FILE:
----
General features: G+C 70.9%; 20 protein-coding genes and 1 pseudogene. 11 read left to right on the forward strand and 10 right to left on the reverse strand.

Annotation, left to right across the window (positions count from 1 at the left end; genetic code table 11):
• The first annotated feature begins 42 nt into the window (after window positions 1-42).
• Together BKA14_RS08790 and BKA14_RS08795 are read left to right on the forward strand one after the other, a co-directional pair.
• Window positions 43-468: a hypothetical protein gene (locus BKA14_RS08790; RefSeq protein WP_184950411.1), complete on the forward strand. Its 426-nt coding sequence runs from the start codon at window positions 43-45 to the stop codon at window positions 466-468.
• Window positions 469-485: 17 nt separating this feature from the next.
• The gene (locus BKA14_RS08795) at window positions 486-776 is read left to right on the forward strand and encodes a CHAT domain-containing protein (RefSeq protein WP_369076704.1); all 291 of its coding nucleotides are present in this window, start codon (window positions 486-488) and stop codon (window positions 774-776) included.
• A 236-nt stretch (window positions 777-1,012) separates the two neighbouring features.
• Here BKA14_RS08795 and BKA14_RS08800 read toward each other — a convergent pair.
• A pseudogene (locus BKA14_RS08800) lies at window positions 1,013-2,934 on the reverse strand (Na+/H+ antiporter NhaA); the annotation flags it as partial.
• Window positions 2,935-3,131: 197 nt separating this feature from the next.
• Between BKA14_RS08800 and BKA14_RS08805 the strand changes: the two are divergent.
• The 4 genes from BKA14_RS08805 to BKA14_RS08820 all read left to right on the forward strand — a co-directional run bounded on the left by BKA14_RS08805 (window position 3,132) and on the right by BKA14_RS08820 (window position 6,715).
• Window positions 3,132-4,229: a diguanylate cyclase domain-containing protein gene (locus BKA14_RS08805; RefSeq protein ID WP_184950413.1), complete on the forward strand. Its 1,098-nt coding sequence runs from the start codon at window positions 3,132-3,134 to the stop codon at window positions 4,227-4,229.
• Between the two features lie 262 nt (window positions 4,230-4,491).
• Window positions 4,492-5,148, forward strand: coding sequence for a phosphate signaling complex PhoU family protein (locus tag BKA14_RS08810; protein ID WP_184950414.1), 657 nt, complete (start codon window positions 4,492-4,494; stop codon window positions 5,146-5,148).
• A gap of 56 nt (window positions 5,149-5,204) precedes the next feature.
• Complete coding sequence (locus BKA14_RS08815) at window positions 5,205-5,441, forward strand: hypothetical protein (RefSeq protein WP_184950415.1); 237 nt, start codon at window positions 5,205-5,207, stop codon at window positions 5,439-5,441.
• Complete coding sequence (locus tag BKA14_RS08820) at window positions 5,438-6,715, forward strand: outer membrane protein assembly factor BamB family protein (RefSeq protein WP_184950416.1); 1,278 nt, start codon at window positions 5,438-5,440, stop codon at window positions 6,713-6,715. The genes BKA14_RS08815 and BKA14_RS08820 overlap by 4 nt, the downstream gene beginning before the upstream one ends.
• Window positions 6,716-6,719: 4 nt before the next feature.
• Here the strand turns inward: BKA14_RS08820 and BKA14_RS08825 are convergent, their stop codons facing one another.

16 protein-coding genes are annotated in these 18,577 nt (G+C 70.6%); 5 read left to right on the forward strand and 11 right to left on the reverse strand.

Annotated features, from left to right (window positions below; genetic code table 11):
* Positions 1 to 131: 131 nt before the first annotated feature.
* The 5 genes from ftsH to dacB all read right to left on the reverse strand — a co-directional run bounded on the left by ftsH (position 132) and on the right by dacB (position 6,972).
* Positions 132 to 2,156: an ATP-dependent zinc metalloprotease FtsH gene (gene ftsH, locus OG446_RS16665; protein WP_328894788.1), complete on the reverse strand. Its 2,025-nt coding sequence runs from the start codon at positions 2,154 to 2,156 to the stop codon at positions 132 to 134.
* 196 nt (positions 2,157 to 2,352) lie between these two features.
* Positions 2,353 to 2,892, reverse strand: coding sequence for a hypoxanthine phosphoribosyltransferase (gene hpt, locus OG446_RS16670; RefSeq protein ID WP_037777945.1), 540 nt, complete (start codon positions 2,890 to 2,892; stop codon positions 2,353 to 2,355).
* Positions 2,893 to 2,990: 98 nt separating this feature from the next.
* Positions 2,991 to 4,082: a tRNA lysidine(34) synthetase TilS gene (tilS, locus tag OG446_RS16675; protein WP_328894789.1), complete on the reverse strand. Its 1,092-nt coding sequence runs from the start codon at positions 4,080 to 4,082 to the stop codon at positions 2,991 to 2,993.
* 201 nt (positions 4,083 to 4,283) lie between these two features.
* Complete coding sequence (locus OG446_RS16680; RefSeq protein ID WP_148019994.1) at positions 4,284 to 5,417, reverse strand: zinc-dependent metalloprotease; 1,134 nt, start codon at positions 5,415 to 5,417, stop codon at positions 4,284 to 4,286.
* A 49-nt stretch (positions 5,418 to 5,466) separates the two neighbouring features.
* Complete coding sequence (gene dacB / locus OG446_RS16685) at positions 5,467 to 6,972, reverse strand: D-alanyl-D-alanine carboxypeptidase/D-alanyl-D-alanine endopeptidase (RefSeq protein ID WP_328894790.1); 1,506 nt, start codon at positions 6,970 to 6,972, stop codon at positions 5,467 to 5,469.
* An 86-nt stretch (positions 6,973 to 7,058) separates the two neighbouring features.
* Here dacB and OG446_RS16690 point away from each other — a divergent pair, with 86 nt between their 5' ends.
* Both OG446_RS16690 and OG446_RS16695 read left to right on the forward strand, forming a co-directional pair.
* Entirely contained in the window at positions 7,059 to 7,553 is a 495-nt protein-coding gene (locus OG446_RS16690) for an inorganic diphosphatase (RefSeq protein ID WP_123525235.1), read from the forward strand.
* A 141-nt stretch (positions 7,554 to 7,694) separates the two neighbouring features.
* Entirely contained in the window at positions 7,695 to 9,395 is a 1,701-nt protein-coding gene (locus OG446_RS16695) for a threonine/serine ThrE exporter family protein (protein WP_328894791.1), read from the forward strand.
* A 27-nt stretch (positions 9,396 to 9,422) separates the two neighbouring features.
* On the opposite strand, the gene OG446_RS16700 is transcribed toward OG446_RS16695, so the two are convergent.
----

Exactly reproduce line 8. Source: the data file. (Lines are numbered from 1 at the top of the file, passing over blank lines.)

• A 236-nt stretch (window positions 777-1,012) separates the two neighbouring features.